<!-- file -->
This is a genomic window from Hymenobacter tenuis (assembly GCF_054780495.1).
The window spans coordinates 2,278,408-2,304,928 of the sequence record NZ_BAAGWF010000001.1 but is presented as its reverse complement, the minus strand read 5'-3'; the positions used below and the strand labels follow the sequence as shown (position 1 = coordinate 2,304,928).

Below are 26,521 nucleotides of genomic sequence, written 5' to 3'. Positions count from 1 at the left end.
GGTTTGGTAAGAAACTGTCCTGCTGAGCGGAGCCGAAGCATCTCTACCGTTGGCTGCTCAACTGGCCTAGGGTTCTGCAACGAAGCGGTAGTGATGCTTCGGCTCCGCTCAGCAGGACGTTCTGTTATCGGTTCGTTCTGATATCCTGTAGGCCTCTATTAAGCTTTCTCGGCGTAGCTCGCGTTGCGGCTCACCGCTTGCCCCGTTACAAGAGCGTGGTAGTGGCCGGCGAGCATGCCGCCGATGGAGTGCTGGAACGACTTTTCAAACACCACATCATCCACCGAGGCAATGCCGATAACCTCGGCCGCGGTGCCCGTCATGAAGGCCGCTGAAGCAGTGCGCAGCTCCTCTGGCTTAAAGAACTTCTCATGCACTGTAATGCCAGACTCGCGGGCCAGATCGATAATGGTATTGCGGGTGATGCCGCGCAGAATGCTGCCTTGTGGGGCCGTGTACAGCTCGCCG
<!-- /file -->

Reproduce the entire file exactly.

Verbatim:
This is a genomic window from Hymenobacter tenuis (assembly GCF_054780495.1).
The window spans coordinates 2,278,408-2,304,928 of the sequence record NZ_BAAGWF010000001.1 but is presented as its reverse complement, the minus strand read 5'-3'; the positions used below and the strand labels follow the sequence as shown (position 1 = coordinate 2,304,928).

Below are 26,521 nucleotides of genomic sequence, written 5' to 3'. Positions count from 1 at the left end.
GGTTTGGTAAGAAACTGTCCTGCTGAGCGGAGCCGAAGCATCTCTACCGTTGGCTGCTCAACTGGCCTAGGGTTCTGCAACGAAGCGGTAGTGATGCTTCGGCTCCGCTCAGCAGGACGTTCTGTTATCGGTTCGTTCTGATATCCTGTAGGCCTCTATTAAGCTTTCTCGGCGTAGCTCGCGTTGCGGCTCACCGCTTGCCCCGTTACAAGAGCGTGGTAGTGGCCGGCGAGCATGCCGCCGATGGAGTGCTGGAACGACTTTTCAAACACCACATCATCCACCGAGGCAATGCCGATAACCTCGGCCGCGGTGCCCGTCATGAAGGCCGCTGAAGCAGTGCGCAGCTCCTCTGGCTTAAAGAACTTCTCATGCACTGTAATGCCAGACTCGCGGGCCAGATCGATAATGGTATTGCGGGTGATGCCGCGCAGAATGCTGCCTTGTGGGGCCGTGTACAGCTCGCCG